ALBUM REVIEW: Mile – Trading Hours
Mile is not an artist to stand still. Each song he has produced from Ghost to date have seen the expressive singer/rapper shifting and floating between various paranormal soundscapes.
Never really fitting into one genre, the twenty-three years old muso has managed to nail whatever he’s doing, whether its hip hop,rnb, or anything pop.
That much is obvious on his new offering Trading Hours.
Released under the Veryus imprint, the sixteen track album which arrived on 12 Apri 2017l ,find the Ink smoothie at his typical ,whimsical best, with singy-songy hooks, irresistible poetry and fluid rapid-fire flows. It is a brilliant, genre-blurred oeuvre with melting-pot sounds; slight African styles stewed with bountiful western flavours. It is a rich, hall-of-mirrors listening experience and the influence of producer Verseless Philo is clear.
For an artist who often gets described as par sensational, Mile packed a massive amount of emotions and drama into Trading Hours. It’s built on three definitive niches: elegies to his lost father who passed away in 2010, sorrowful ballads to lost romantic love and mafioso raps that challenges established authorities in hip hop.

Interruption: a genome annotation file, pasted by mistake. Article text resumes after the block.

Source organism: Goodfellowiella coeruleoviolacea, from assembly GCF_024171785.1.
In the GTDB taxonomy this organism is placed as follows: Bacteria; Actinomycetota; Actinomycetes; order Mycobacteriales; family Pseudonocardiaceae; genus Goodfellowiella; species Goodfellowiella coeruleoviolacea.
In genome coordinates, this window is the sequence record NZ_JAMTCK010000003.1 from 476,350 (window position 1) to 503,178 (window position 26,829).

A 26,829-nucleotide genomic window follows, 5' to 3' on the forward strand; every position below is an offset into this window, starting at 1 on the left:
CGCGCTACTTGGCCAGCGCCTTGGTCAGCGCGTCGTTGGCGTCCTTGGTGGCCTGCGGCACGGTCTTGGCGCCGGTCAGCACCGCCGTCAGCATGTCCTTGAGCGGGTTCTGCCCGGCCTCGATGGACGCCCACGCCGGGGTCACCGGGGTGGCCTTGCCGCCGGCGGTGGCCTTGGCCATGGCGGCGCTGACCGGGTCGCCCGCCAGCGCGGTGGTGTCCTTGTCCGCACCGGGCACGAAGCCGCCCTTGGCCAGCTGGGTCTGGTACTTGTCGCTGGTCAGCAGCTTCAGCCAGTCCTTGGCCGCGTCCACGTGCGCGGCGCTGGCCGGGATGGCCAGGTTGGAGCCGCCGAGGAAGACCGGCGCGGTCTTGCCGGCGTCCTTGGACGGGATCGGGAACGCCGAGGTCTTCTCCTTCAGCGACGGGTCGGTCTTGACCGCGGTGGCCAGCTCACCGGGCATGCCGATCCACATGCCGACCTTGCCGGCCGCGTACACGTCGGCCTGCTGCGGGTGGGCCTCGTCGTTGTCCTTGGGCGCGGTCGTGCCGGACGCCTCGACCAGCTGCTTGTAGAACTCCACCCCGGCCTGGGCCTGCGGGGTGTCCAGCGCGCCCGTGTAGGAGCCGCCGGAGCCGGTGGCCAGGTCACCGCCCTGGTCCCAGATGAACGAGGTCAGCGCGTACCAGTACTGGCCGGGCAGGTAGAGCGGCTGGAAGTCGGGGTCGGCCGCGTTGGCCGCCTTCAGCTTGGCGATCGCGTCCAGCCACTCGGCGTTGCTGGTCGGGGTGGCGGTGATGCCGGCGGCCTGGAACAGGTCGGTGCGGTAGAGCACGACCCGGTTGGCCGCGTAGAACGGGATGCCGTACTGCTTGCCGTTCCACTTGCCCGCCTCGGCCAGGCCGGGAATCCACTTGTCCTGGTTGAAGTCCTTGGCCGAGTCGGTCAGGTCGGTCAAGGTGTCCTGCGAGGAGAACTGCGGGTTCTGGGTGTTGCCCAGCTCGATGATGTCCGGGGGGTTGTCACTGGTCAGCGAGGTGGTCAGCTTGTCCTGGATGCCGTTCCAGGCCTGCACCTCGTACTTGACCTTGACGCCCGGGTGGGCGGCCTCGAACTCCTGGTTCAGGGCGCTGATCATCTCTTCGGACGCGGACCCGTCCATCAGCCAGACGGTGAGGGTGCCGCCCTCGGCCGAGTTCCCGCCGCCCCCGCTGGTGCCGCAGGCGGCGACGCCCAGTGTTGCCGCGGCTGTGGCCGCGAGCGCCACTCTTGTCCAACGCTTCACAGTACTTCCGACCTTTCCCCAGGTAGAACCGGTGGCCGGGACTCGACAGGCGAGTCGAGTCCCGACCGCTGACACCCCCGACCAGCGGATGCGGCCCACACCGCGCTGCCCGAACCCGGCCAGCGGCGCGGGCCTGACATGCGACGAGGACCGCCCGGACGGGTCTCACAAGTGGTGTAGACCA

What’s a General to a soldier /You tired veterans even sounds like you getting older.
He raps in Muchitaura. In most songs he is validating himself as a nonesuch brand that refuses to conform to the opinions of many on how hip hop in Zimbabwe should sound like.He is aware of the criticism hence the need to address it unflinchingly in Proof,
(I) don’t give a F@&k about endorsements I’m here to tell’em who the man/I lost some family and friends for this don’t ever think I’m scared to loose a fan
Even the collaborations were well-thought of. Having Marcques ,Bryan K, Rue, Chengeto B, uBu, Benzil, IRA, Vee Mukarati, Meyniak and Verseless assisting on vocals itself heralds a must-listen masterpiece.
Overall, the album is a pensive sensational one that’s pretty much rooted in Zimbabwe, but expect it to blow up everywhere else pretty sharpish.
Ain’t Thinkin About U